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Honoring his crowning achievement

Scholarship helps preserve the legacy of Clem Arend, ’84, one of Stritch's first PMA graduates


by Kathleen Hohl

As one of the first graduates from Cardinal Stritch University’s innovative Programs in Management for Adults (PMA) in 1984, the late Clem Arend fulfilled a long sought after dream of earning a college degree to complement his successful career at Delco Electronics, later known as Delphi Automotive.

To honor his father’s commitment to education, Clem’s son, Bob, ’01, ’04, established the Clem J. Arend, ’84, Scholarship Fund to support Stritch students.

Arend Clem 1984
Arend quote

“Keeping my dad’s legacy alive through this scholarship is important to me and my wife, Christine,” Bob said. “I look forward to meeting the students who receive the scholarship so I can share my dad’s story, which hopefully will influence them as it has me and our family.”

Age 51 when he earned his bachelor’s degree, Clem often referred to it as one of his crowning achievements. A graduate of St. Robert Elementary School in Shorewood and Messmer High School in Milwaukee, Clem had a long and varied career at Delco/Delphi, with much of his work coming in the field of electrical engineering.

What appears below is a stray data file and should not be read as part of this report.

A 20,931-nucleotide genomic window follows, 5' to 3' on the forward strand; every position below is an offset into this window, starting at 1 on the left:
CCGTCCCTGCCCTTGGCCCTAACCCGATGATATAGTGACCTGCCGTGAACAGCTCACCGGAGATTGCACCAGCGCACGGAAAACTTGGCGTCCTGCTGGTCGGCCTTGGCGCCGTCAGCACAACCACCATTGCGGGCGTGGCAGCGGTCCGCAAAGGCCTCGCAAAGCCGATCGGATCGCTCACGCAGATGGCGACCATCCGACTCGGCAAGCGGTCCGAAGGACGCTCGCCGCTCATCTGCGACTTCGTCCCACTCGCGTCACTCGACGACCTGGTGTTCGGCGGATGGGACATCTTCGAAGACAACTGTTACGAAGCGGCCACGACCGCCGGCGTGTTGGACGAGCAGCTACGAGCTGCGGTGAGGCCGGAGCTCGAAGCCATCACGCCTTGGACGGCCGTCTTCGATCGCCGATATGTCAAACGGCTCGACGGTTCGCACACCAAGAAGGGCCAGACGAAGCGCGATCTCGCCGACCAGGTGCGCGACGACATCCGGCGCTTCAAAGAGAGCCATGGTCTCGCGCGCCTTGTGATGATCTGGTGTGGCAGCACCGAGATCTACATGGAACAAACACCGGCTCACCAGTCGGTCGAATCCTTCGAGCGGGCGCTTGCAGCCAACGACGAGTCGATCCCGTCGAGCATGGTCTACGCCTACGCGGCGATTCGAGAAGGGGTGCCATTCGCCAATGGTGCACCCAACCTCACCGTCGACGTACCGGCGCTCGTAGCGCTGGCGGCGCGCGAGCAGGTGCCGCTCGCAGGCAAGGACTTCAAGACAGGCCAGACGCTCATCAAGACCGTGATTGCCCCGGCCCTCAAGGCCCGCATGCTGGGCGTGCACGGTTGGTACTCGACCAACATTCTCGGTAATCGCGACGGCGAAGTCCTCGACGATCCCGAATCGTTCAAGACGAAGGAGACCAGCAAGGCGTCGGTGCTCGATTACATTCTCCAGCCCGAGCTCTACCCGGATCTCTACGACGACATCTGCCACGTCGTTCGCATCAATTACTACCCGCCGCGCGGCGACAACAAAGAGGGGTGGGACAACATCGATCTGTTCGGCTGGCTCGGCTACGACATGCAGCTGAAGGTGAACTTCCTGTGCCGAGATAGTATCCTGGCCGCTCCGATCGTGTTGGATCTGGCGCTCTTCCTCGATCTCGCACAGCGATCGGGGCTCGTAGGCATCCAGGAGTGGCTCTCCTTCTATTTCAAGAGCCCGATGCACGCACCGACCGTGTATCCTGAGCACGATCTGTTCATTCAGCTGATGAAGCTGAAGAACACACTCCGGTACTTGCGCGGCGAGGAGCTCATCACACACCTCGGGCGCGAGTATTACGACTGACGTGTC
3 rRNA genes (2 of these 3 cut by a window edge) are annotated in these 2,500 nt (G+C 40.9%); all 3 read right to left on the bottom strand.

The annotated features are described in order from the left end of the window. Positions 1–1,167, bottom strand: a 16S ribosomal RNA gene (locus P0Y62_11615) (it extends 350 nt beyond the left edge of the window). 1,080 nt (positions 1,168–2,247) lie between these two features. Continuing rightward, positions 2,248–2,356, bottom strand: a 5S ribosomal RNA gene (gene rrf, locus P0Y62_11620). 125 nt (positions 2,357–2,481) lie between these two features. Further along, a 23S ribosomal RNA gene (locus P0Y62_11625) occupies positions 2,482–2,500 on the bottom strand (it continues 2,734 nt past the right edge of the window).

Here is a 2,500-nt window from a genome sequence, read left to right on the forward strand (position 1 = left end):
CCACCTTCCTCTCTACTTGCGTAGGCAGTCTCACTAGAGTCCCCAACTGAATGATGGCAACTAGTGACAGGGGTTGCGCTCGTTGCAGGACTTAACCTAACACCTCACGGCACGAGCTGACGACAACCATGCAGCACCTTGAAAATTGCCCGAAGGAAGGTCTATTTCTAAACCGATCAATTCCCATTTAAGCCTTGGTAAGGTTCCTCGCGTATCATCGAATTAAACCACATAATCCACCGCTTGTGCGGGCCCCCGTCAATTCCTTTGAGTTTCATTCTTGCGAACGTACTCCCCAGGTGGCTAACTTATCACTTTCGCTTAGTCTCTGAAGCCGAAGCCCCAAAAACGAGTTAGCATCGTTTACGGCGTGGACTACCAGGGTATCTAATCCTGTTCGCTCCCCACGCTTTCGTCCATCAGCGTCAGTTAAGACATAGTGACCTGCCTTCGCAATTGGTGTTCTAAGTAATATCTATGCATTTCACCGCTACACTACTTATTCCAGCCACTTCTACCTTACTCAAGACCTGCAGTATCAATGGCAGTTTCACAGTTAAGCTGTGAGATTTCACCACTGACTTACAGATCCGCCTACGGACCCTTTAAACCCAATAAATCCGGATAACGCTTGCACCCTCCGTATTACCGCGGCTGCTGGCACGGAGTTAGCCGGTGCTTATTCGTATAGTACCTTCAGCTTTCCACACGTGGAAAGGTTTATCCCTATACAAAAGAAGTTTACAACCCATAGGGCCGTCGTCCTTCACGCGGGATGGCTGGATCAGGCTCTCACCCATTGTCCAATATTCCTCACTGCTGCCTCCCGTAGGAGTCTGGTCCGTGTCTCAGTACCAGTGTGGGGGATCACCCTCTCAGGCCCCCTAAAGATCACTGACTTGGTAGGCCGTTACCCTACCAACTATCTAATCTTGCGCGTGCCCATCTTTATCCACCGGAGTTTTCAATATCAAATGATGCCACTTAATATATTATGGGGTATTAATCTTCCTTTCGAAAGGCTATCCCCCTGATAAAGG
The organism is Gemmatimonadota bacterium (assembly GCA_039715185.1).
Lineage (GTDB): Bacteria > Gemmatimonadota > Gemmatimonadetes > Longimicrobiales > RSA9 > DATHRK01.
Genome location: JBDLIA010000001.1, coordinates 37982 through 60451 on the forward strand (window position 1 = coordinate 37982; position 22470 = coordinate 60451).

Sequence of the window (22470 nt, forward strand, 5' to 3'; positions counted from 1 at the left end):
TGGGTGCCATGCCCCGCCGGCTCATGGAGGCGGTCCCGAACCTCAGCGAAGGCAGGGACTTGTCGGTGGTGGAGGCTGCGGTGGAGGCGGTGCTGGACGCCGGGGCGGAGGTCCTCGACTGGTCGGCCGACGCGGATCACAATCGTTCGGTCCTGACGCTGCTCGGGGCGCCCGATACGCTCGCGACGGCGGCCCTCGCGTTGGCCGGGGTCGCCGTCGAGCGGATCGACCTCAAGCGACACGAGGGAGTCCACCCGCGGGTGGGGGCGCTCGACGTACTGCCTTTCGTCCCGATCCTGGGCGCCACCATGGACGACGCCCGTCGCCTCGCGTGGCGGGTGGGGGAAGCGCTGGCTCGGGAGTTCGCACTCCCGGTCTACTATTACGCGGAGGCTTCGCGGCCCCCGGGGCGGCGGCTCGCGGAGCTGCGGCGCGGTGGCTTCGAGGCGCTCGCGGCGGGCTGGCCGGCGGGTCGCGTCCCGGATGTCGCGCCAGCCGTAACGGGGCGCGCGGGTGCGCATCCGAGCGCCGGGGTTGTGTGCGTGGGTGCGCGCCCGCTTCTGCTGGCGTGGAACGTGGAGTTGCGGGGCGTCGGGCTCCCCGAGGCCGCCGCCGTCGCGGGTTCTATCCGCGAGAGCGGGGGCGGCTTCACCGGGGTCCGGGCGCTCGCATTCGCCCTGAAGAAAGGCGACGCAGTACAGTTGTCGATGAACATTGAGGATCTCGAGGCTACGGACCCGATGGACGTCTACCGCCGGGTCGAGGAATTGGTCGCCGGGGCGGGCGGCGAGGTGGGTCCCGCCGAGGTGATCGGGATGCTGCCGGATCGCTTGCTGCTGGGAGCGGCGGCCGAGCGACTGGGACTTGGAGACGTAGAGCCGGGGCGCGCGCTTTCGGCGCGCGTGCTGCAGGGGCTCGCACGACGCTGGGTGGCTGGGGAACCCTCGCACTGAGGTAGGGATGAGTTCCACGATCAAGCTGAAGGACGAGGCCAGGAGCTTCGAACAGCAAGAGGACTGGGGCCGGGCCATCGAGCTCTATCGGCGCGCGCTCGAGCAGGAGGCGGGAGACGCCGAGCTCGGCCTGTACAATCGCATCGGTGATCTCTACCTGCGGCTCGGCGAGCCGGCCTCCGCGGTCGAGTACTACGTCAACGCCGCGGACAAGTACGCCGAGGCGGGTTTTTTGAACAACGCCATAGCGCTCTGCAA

He and his family moved to Puget Sound, Washington, where Clem trained Boeing staff on systems maintenance. He transferred back to Greendale, Wisconsin, and began attending Stritch. After earning his degree, he accepted a contract assignment in London, where he spent close to three years. After retiring, he moved back to the state of Washington with his wife, Evelyn, where the couple spent their later years.


Clem inspires his children

Clem’s persistence served as an inspiration for Bob, one of Clem and Evelyn’s six children. Clem’s success and experience influenced Bob’s decision to pursue his education at Stritch. Bob grew up in Franklin and moved with his family to the state of Washington before returning to Wisconsin to embark on a career in construction, working jobs in Illinois and Wisconsin with his uncle.